Wholesaling Tutorial

As we discussed in the Retailing tutorial, it is more the rule than the exception that marketers are not able to handle all distribution activities on their own. Instead, to get products into the hands of customers often requires the marketer to seek assistance from third-party service firms. In addition to retailers, marketers should be aware of other resellers whose expertise in certain facets of distribution can prove quite beneficial. Additionally, other activities associated with moving products must also be well understood and often requires the help of others.

In this section of the Principles of Marketing Tutorials we examine another reselling group - wholesalers - and see how they come into play when a marketer attempts to reach the final customer. We will show that wholesalers exist in many formats, affect a wide range of industries, and offer different sets of features and benefits depending on the markets they serve.

We will conclude our discussion of wholesaling with a summary chart that makes it easy to compare various types of wholesaling formats.

Wholesaling is a distribution channel function where one organization buys products from supplying firms with the primary intention of redistributing to other organizations (but, in general, not to the final consumer). A wholesaler is an organization providing the necessary means to: 1) allow suppliers (e.g., manufacturers) to reach organizational buyers (e.g., retailers, business buyers), and 2) allow certain business buyers to purchase products which they may not be able to otherwise purchase. According to the 2002 Census of Wholesale trade, there are over 430,000 wholesale operations in the United States.

While many large retailers and even manufacturers have centralized facilities and carry out the same tasks as wholesalers, we do not classify these as wholesalers since these relationships only involve one other party, the buyer. Thus, a distinguishing characteristic of wholesalers is they offer distribution activities for both a supplying party and for a purchasing party. For our discussion of wholesalers we will primarily focus on wholesalers who sell to other resellers such as retailers.

In the Retailing tutorial we showed how retailers can be categorized using different operational characteristics. Wholesalers can likewise be grouped together, though the characteristics are slightly different.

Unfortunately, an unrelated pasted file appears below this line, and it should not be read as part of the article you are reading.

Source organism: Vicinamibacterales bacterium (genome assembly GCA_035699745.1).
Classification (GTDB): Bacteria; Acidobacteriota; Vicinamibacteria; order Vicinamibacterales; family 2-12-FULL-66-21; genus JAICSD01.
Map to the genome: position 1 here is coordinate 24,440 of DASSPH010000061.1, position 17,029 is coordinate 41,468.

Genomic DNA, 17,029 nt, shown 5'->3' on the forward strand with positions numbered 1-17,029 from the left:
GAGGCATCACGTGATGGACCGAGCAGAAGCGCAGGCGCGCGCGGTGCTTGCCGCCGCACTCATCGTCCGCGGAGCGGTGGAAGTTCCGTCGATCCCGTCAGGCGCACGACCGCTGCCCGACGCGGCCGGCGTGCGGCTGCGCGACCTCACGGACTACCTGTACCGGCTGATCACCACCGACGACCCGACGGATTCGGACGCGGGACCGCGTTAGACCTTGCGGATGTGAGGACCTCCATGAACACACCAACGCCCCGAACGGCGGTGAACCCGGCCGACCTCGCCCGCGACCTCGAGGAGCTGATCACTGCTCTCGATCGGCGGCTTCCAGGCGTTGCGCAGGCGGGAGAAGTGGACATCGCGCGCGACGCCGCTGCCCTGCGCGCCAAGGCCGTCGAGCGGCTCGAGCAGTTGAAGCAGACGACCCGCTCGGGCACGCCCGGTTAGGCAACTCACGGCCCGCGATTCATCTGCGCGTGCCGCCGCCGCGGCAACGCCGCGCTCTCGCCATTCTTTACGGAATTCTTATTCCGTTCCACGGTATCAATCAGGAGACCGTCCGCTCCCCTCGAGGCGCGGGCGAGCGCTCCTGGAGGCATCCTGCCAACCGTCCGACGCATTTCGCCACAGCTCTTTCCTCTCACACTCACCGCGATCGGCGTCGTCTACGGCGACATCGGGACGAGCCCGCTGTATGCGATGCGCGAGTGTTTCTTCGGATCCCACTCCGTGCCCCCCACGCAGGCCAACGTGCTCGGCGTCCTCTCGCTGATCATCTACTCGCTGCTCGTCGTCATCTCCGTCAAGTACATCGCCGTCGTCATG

For our purposes we will separate wholesale operations based on four marketing decisions:

  • Products Carried
  • Promotional Activities
  • Distribution Method
  • Service Level

and one legal factor:

  • Product Ownership

As we discussed with our retailer categorization, these grouping schemes are not meant to be mutually exclusive. Consequently, a wholesaler can be evaluated on each characteristic.

The benefits wholesalers offer to members of the channel can be significant and involve most of the ones we discussed in the Distribution Decisions tutorial, though specific benefits vary by type of wholesaler. Yet there are two particular benefits – one for suppliers and one for retailers - that are common to most wholesale operations and are worth further discussion:

  • Provide Access to Products - Wholesalers are in business to provide products and services to buyers (e.g., retailers) who either cannot purchase directly from suppliers because their purchase quantities are too low to meet the supplier’s minimum order requirements or, if they purchase directly from suppliers, will pay higher prices compared to bigger retailers who obtain better pricing by purchasing in greater quantities. Since wholesalers sell to a large number of buyers their order quantities may match those of large retailers thus allowing them to obtain lower prices from suppliers. Wholesalers can then pass these lower prices along to their buyers, which can enable smaller retailers to remain competitive with larger rivals. In this way transacting through wholesalers is often the only way certain retailers can stay in business.
  • Provide Access to Markets – Providing smaller retailers access to products they cannot acquire without wholesaler help offers a benefit for suppliers as well since it opens additional market opportunities for suppliers. Namely, suppliers can have their products purchased and made available for sale across a wide number of retail outlets. More importantly, for a company offering a new product, convincing a few wholesalers to stock a new product may make it easier to gain traction in the market as the wholesaler can yield power with the smaller retailers convincing them to stock the new product. Considering a wholesaler can serve hundreds of small retail customers, the marketing efforts required to persuade the wholesaler to adopt a new product may be far more efficient compared to efforts needed to convince individual store owners to stock the new product.

Similar to how retailers can be categorized, wholesalers can also be classified by the width and depth of product lines they handle. The categories include:

  • General Merchandise – Wholesalers carrying a very broad line of products fall into the general merchandise wholesaler category. Like general merchandise retailers, the product lines these wholesalers carry may not offer many options (i.e., shallow depth). These wholesalers tend to market to the smaller general merchandise retailer such as smaller convenience or general stores.
  • Specialty Merchandise – Wholesalers focusing on narrow product lines but offering deep selection within the lines fall into the specialty merchandise category. Most specialty merchandise wholesalers direct their marketing efforts to specific industries. For example, specialty wholesalers supply such industries such as electronics, seafood, and pharmaceuticals.